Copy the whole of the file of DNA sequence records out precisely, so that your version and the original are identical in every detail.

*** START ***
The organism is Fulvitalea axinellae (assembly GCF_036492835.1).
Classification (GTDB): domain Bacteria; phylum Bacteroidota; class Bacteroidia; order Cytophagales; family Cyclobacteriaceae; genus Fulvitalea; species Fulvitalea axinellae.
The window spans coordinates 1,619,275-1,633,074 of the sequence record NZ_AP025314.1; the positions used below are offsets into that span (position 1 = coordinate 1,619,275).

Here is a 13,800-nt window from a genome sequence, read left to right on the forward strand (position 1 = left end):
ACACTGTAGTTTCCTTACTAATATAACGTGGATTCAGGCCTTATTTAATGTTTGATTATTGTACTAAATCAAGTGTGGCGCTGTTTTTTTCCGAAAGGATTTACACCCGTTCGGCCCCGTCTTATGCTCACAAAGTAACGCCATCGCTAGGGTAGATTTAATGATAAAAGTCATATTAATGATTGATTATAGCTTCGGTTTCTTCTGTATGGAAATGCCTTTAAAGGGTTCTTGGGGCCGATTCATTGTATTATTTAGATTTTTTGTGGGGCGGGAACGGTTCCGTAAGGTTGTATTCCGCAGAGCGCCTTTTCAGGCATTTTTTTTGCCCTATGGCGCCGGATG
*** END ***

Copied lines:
The organism is Fulvitalea axinellae (assembly GCF_036492835.1).
Classification (GTDB): domain Bacteria; phylum Bacteroidota; class Bacteroidia; order Cytophagales; family Cyclobacteriaceae; genus Fulvitalea; species Fulvitalea axinellae.
The window spans coordinates 1,619,275-1,633,074 of the sequence record NZ_AP025314.1; the positions used below are offsets into that span (position 1 = coordinate 1,619,275).

Here is a 13,800-nt window from a genome sequence, read left to right on the forward strand (position 1 = left end):
ACACTGTAGTTTCCTTACTAATATAACGTGGATTCAGGCCTTATTTAATGTTTGATTATTGTACTAAATCAAGTGTGGCGCTGTTTTTTTCCGAAAGGATTTACACCCGTTCGGCCCCGTCTTATGCTCACAAAGTAACGCCATCGCTAGGGTAGATTTAATGATAAAAGTCATATTAATGATTGATTATAGCTTCGGTTTCTTCTGTATGGAAATGCCTTTAAAGGGTTCTTGGGGCCGATTCATTGTATTATTTAGATTTTTTGTGGGGCGGGAACGGTTCCGTAAGGTTGTATTCCGCAGAGCGCCTTTTCAGGCATTTTTTTTGCCCTATGGCGCCGGATG